Bernhard Langer on cheating in golf? "It can be tempting"

Bernhard Langer has offered some interesting thoughts about cheating in golf after Justin Doeden was rumbled at a PGA Tour Canada event.

Ben Smith's picture
Thu, 27 Jul 2023
Bernhard Langer on cheating in golf? "It can be tempting"

Bernhard Langer says cheating can 'be tempting' as he offered his thoughts on Justin Doeden. 

If the name sounds unfamiliar, Doeden is a 28-year-old tour pro who last week confessed to cheating during a PGA Tour Canada event. 

He altered his score after the fact, etching a five instead of a double bogey seven onto his scorecard. 

Had he not been rumbled, his score would have seen 13 players miss the cut as a result of his dishonesty. 

Doeden then fessed up, stating 'this is not who I am' as he apologised to his family, competitors and sponsors.

Langer said Doeden's actions were 'disappointing' but offered some thoughts ahead of the Senior Open at Royal Porthcawl. 

The German pro, now 65 years old, thinks golf is unique. He asked: "What other sport penalises yourself?" 

Langer explained:

"It's obviously very disappointing when anybody cheats because the game of golf was built and founded on honesty and integrity and that's what we try to teach our younger generations, and that's what we all try to be, role models for that and uphold the rules."
"Let's face it, golf is very unique in that way. What other sport penalises yourself? If you're a soccer player, and you kick the other guy, you go, 'I didn't touch him, I didn't do anything'. Would you ever say, 'I tripped this guy, you need to give a penalty.'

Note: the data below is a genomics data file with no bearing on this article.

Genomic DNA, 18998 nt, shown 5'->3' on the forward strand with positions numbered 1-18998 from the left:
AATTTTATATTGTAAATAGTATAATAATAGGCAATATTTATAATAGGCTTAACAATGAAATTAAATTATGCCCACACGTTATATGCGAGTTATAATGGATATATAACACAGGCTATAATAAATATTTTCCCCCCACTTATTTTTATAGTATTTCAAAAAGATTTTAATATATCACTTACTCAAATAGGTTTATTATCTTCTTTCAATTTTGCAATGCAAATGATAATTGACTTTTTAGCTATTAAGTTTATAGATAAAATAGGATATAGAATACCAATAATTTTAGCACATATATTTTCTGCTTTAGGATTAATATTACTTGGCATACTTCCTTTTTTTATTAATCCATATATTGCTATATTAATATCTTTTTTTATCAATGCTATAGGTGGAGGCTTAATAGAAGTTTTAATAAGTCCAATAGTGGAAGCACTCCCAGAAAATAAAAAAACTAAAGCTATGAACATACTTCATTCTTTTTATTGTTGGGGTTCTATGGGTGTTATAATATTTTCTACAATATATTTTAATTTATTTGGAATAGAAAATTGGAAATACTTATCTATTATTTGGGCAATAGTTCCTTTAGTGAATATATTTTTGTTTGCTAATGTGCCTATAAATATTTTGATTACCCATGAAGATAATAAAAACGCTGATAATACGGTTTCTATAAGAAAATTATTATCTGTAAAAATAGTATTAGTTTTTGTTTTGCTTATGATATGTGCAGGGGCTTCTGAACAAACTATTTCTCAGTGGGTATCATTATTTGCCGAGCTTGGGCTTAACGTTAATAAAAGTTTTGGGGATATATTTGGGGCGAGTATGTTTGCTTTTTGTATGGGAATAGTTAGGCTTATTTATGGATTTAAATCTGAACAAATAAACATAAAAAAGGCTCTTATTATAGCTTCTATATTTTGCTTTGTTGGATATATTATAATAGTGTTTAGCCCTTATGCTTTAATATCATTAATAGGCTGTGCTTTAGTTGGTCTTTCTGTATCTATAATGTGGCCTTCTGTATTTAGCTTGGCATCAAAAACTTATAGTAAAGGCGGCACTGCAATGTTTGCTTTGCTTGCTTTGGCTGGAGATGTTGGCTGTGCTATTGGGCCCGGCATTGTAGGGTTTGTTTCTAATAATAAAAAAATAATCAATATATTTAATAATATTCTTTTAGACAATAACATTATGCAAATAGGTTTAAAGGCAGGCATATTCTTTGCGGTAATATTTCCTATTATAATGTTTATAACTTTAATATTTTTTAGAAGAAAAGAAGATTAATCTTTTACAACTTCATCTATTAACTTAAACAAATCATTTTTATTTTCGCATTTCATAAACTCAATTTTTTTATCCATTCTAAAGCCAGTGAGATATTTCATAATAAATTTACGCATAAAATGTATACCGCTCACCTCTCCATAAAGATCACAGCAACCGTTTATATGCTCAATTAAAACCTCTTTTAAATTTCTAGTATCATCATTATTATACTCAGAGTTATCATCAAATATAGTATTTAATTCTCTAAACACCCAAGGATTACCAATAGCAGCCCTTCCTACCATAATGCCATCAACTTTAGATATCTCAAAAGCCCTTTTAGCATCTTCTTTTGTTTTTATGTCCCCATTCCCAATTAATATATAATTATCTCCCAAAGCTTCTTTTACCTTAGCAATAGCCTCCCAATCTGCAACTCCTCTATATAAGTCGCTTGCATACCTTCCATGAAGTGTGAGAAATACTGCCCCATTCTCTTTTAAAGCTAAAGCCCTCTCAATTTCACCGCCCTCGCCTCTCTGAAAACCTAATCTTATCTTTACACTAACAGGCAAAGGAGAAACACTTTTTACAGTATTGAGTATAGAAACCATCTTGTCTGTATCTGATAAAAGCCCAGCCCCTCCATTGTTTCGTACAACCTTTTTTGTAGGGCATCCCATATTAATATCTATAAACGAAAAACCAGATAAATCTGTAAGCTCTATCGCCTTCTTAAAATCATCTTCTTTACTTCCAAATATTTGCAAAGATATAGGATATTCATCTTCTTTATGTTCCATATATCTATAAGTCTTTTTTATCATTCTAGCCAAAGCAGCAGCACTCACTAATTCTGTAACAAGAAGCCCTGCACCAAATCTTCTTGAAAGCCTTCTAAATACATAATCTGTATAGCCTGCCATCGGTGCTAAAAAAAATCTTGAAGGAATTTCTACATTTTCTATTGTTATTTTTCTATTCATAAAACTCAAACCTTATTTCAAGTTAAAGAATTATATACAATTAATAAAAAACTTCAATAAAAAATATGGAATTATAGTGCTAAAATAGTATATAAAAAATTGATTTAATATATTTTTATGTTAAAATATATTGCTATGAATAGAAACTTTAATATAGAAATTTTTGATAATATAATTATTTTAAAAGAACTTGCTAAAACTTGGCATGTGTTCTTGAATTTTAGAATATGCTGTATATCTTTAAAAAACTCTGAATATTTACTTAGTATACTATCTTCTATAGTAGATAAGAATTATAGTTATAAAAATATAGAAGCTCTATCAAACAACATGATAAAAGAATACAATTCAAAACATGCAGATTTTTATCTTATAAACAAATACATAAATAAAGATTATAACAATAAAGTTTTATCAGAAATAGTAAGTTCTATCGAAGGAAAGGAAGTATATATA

"You'll never see that, ever. Any other sport, tell me any sport, tennis, you always think it's in. You never say, 'It's out.'"


There is no denying the life of a professional golfer - even a successful one - can at times be gruelling. 

The expenses rack up and after you've paid your caddie, paid your travel and hotel expenses and lord knows what else there's not much left. 

Langer reckons this comes into some players' thinking:

He continued:

"I don't know what circumstances this player is living under and what's going on and whether that one stroke would improve his life dramatically, I have no idea. I can't imagine it.
"But there's tremendous stress out there, a lot of pressure. Some of these people, they have family, they have young kids and they live from this paycheck to the next one, so it can be very tempting."

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